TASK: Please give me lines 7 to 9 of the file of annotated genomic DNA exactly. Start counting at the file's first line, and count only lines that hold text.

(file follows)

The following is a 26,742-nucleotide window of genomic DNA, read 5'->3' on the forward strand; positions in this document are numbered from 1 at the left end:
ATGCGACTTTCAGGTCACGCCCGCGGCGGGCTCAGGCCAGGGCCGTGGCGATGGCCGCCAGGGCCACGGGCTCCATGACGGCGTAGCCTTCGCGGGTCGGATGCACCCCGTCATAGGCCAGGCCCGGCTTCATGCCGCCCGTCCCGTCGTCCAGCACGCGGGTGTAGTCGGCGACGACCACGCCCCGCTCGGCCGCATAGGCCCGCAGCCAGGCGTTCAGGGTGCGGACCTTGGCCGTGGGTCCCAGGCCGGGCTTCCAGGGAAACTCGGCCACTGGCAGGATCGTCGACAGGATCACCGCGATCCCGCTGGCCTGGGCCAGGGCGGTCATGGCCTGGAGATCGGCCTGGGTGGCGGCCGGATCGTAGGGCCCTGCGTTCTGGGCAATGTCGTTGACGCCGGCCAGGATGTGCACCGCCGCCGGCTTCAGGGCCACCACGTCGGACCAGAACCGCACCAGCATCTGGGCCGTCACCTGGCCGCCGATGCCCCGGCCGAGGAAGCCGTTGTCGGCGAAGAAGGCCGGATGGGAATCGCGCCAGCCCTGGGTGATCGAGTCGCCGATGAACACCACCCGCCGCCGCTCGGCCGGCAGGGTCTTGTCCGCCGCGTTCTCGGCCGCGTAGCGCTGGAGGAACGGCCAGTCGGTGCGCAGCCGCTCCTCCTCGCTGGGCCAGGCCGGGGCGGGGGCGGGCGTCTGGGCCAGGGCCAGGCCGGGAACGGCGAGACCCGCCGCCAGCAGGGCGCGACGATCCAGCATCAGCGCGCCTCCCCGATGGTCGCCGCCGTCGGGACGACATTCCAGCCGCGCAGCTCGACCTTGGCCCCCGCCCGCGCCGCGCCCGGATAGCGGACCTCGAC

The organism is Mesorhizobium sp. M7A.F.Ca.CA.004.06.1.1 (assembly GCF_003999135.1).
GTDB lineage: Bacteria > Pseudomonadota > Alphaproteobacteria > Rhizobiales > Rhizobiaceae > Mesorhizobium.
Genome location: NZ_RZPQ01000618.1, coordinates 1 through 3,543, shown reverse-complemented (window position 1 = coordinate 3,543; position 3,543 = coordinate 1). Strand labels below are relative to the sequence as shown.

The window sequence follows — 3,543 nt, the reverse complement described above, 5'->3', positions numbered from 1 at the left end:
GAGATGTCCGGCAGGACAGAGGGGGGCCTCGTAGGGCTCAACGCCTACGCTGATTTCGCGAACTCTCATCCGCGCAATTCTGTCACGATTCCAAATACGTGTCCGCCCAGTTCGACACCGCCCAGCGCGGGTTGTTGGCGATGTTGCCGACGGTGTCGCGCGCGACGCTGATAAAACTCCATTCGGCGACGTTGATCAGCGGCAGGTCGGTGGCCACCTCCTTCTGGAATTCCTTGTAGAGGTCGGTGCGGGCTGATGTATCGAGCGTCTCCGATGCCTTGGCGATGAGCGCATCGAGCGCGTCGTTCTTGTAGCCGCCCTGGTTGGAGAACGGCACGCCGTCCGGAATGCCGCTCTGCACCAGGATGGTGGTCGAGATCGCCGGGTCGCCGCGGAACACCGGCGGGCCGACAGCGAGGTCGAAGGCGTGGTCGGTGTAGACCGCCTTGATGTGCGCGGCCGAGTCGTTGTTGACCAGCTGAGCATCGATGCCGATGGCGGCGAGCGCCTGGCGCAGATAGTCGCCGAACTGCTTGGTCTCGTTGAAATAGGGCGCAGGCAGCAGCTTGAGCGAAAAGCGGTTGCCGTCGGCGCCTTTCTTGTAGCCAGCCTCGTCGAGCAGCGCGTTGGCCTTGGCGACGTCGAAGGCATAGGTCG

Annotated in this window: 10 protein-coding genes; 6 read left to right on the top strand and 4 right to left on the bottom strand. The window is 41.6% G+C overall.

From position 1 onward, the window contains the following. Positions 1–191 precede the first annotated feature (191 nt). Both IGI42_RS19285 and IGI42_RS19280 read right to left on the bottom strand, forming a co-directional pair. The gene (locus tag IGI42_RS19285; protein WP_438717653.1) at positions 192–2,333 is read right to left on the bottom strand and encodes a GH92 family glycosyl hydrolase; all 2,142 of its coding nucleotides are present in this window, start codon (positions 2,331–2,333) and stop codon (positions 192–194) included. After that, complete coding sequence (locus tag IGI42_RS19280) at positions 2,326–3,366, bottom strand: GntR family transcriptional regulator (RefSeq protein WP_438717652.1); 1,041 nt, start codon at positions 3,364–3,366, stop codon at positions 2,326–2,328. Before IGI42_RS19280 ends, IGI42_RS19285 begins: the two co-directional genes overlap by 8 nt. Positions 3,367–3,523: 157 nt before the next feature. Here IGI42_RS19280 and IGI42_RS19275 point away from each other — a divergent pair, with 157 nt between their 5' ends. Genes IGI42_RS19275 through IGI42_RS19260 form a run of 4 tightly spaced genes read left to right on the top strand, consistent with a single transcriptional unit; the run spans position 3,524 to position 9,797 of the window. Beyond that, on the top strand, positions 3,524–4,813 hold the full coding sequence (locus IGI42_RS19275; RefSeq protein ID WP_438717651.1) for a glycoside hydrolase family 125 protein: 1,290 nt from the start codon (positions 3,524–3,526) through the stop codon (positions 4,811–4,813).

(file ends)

GAGATGTCCGGCAGGACAGAGGGGGGCCTCGTAGGGCTCAACGCCTACGCTGATTTCGCGAACTCTCATCCGCGCAATTCTGTCACGATTCCAAATACGTGTCCGCCCAGTTCGACACCGCCCAGCGCGGGTTGTTGGCGATGTTGCCGACGGTGTCGCGCGCGACGCTGATAAAACTCCATTCGGCGACGTTGATCAGCGGCAGGTCGGTGGCCACCTCCTTCTGGAATTCCTTGTAGAGGTCGGTGCGGGCTGATGTATCGAGCGTCTCCGATGCCTTGGCGATGAGCGCATCGAGCGCGTCGTTCTTGTAGCCGCCCTGGTTGGAGAACGGCACGCCGTCCGGAATGCCGCTCTGCACCAGGATGGTGGTCGAGATCGCCGGGTCGCCGCGGAACACCGGCGGGCCGACAGCGAGGTCGAAGGCGTGGTCGGTGTAGACCGCCTTGATGTGCGCGGCCGAGTCGTTGTTGACCAGCTGAGCATCGATGCCGATGGCGGCGAGCGCCTGGCGCAGATAGTCGCCGAACTGCTTGGTCTCGTTGAAATAGGGCGCAGGCAGCAGCTTGAGCGAAAAGCGGTTGCCGTCGGCGCCTTTCTTGTAGCCAGCCTCGTCGAGCAGCGCGTTGGCCTTGGCGACGTCGAAGGCATAGGTCG

Annotated in this window: 10 protein-coding genes; 6 read left to right on the top strand and 4 right to left on the bottom strand. The window is 41.6% G+C overall.

From position 1 onward, the window contains the following. Positions 1–191 precede the first annotated feature (191 nt). Both IGI42_RS19285 and IGI42_RS19280 read right to left on the bottom strand, forming a co-directional pair. The gene (locus tag IGI42_RS19285; protein WP_438717653.1) at positions 192–2,333 is read right to left on the bottom strand and encodes a GH92 family glycosyl hydrolase; all 2,142 of its coding nucleotides are present in this window, start codon (positions 2,331–2,333) and stop codon (positions 192–194) included. After that, complete coding sequence (locus tag IGI42_RS19280) at positions 2,326–3,366, bottom strand: GntR family transcriptional regulator (RefSeq protein WP_438717652.1); 1,041 nt, start codon at positions 3,364–3,366, stop codon at positions 2,326–2,328. Before IGI42_RS19280 ends, IGI42_RS19285 begins: the two co-directional genes overlap by 8 nt. Positions 3,367–3,523: 157 nt before the next feature. Here IGI42_RS19280 and IGI42_RS19275 point away from each other — a divergent pair, with 157 nt between their 5' ends. Genes IGI42_RS19275 through IGI42_RS19260 form a run of 4 tightly spaced genes read left to right on the top strand, consistent with a single transcriptional unit; the run spans position 3,524 to position 9,797 of the window. Beyond that, on the top strand, positions 3,524–4,813 hold the full coding sequence (locus IGI42_RS19275; RefSeq protein ID WP_438717651.1) for a glycoside hydrolase family 125 protein: 1,290 nt from the start codon (positions 3,524–3,526) through the stop codon (positions 4,811–4,813).